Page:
TELEVISON, Roundhouse – Evening Standard, 20 Nov 2013

Since Lou Reed’s death it feels even more important to catch these rare sightings of New York rock royalty. Like The Velvet Underground, Televison are on the essential listening list of any fledgling band with arty inclinations in that city, and in nearly 40 years they’ve done little to tarnish that status.

What they can be accused of is creative paralysis. One Direction have already put out the same number of albums, and last night’s set still drew almost entirely from Television’s first, Marquee Moon. An unreleased dirge called I’m Gonna Find You and an eastern-flavoured jam, Persia, that was 15 minutes long and felt like 50, only emphasised the classic status of their 1977 debut.

After the quartet’s last appearances at the Meltdown festivals of Patti Smith in 2005 and David Bowie in 2002, this was London’s first look at guitarist Jimmy Rip, who has replaced amicably departed original member Richard Lloyd. Frontman Tom Verlaine allowed him most of the lead lines, which he handled admirably, frequently throwing his right hand around as though trying to unravel his instrument.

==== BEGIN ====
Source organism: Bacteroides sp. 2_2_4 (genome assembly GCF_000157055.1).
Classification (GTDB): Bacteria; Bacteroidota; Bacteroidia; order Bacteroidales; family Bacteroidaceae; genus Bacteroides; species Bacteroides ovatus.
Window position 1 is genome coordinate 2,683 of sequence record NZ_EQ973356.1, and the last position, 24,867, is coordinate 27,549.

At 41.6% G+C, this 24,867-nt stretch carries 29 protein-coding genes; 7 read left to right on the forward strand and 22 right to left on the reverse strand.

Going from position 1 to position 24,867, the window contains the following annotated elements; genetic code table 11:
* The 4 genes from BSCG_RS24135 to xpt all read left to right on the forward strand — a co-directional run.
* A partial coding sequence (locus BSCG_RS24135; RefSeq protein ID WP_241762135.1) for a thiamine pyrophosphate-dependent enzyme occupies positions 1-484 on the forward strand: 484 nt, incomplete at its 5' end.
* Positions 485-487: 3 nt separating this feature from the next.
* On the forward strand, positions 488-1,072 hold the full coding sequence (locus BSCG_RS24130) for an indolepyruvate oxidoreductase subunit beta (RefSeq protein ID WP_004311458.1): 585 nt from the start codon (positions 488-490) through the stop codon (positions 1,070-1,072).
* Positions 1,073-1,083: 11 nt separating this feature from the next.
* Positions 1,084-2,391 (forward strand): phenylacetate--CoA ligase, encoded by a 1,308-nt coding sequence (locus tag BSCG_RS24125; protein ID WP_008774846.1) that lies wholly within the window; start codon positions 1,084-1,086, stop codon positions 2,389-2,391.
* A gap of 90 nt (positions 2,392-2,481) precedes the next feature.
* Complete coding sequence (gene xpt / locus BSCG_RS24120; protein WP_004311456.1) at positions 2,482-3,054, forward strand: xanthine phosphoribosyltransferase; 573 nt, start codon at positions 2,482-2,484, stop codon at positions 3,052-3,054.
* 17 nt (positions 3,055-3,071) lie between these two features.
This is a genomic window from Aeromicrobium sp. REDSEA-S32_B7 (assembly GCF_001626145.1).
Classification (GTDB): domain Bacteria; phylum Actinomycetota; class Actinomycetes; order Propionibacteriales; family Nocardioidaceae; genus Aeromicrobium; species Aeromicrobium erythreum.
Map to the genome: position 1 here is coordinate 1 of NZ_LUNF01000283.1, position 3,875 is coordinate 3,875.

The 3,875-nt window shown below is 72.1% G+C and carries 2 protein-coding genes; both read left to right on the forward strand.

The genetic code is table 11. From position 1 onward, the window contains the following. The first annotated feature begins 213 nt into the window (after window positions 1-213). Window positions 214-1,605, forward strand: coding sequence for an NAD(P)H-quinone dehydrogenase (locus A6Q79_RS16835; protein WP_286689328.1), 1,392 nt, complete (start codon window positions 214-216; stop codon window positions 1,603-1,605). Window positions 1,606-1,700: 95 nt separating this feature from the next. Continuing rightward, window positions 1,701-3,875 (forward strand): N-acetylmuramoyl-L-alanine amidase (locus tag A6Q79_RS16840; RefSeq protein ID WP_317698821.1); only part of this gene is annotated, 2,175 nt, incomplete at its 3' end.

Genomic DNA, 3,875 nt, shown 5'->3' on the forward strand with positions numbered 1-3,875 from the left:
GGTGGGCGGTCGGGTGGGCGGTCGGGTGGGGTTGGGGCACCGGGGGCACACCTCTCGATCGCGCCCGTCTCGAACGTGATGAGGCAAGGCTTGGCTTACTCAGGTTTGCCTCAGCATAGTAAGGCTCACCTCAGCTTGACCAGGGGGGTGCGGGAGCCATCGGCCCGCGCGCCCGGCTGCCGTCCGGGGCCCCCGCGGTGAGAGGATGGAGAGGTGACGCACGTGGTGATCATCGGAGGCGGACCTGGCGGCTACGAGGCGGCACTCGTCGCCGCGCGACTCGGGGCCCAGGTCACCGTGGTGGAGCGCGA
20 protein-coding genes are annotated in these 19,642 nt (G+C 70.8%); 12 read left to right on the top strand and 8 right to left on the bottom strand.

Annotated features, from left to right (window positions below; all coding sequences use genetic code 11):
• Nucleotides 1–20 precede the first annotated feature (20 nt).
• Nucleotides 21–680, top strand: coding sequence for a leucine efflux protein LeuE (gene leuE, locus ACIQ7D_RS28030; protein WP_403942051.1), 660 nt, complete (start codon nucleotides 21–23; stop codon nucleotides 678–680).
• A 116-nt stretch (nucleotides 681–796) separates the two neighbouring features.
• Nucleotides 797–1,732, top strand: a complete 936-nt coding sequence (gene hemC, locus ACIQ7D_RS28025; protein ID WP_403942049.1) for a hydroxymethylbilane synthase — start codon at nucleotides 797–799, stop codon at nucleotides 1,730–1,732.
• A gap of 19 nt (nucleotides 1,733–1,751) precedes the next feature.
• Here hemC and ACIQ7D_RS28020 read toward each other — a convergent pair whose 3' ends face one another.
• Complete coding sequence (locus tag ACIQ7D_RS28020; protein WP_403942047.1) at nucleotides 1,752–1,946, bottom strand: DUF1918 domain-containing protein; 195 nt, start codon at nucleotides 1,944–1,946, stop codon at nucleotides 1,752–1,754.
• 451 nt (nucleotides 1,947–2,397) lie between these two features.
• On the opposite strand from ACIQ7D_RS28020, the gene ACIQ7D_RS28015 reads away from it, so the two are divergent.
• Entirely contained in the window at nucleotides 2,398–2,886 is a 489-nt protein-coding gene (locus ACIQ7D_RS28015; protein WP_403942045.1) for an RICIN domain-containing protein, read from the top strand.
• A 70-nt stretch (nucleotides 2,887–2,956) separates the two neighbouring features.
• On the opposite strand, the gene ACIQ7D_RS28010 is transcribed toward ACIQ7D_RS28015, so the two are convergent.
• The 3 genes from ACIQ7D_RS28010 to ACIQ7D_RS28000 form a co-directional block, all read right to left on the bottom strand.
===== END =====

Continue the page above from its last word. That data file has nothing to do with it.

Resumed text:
With long, wiry guitar solos providing the main interest and 10 songs covered in the first 90 minutes, this was not prototype punk, despite the safety-pinned reputation of another departed founder member, Richard Hell. However, the stark lighting, Verlaine’s strangulated tones and his obvious hatred of photographers did hint at some of punk’s danger.

The thrills came from tight, spiky songs such as See No Evil and Elevation, that could spiral off on intricate, interweaving guitar lines. Those who were here just to tick them off the must-see list won’t have regretted it.